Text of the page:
Duarte Pio is a soft-spoken, unassuming 62-year-old who would be king of Portugal.
Pio would by birthright be sovereign if Portugal were to restore its monarchy, and he has been using public interest in the Feb. 8 centenary of the assassination of King Carlos I to make his case for a return to royal influence on a continent proud of its democratic traditions.
Pio contends that at the beginning of the last century, before republicans deposed Carlos I's successor, Manuel II, by force in 1910, Portugal packed a bigger economic and diplomatic punch than it does now as one of the European Union's lightweights.
"The conclusion we can draw is that the cause of our decline was the creation of a republic, which destabilized the country. We lost a lot and didn't gain much," Pio said in an interview.
A monarchy can "inspire self-esteem and self-confidence better than republics can," Pio said. Monarchs "carry a sentimental weight that has a huge influence in public life."
A hundred years ago, all but three European states -- France, Switzerland and tiny San Marino -- had monarchies.
Two world wars changed that. Today, Europe has 10 constitutional monarchies: Britain, the Netherlands, Denmark, Norway, Sweden, Luxembourg, Spain, Monaco, Liechtenstein and Belgium.
Executive power lies with elected governments, and modern monarchs have a limited scope of action. They are as likely to be seen in glossy celebrity magazines as at official functions.
Pio, however, points to Spain and Belgium, where monarchs are credited with holding their countries together during crises, as evidence of how a sovereign can pay dividends: Spain's Juan Carlos helped snuff out a 1981 coup attempt, and Albert II of Belgium mediated a recent government crisis.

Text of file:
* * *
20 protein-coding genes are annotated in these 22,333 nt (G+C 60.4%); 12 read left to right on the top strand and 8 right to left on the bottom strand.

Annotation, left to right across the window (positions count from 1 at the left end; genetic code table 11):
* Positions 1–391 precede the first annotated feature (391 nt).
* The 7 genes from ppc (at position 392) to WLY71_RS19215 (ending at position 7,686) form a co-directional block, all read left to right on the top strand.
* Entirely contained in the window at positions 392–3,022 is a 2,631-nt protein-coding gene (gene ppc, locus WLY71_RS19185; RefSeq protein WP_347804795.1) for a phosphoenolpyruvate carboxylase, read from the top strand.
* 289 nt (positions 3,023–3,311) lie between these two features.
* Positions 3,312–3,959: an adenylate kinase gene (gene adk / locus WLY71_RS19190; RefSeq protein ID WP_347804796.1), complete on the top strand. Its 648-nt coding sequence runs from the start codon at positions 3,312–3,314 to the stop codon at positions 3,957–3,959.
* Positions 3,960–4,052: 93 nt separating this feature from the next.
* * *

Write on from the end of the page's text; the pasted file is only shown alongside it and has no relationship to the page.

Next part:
Like most other descendants of Europe's once-mighty kings and queens, the heir to the Portuguese throne is a powerless and largely disregarded spectator of his country's fortunes.
Few would argue, though, with his assessment that Portugal has been on the slide.
A hundred years after shots rang out in a Lisbon square at the end of a sunny afternoon, killing the 44-year-old king and his eldest son, Prince Luis Filipe, as they traveled in an open carriage, Portugal has one of the EU's frailest economies.
About 2 million Portuguese are classified by the EU as living in poverty, on the minimum wage of about $590 a month. The inevitable comparison with wealthier EU nations makes the Portuguese downhearted, and there is a mood of disenchantment with politicians who, many feel, have kept Portugal among Europe's poorest countries for generations.
Pio, whose father was a distant cousin of Manuel II, reckons he can help with that. He says he doesn't want the absolute power of past monarchs and would cooperate with the elected government by keeping a helpful hand on the country's rudder.
Thanks to public events marking the regicide's centenary, Pio is getting noticed for first time since his glamorous 1995 wedding to a commoner.
Pio's chances of sitting on the throne are slim, though.
There are no signs that his ambition has struck a chord with the Portuguese. The last opinion poll, in 2004, found almost 70% of those questioned preferred a republic. The Monarchy Party is tiny and at the last general election in which it stood alone, in 2002, it captured slightly more than 1,000 votes.
Also a factor: Portugal's constitution prohibits rule by anyone other than democratically elected officials.
Portuguese historian and newspaper columnist Rui Ramos, author of a book on the assassinated king, likens the monarchy debate to "a kind of parlor game, with no real relevance."
The president already acts as one of the administration's checks and balances, Ramos said.
Ingrid Seward, editor-in-chief of London-based Majesty magazine, said she hadn't detected any public desire in Europe to expand the official roles of royal families.
"Quite the reverse," she said. "I don't think anyone really would take it very seriously, apart from a few people."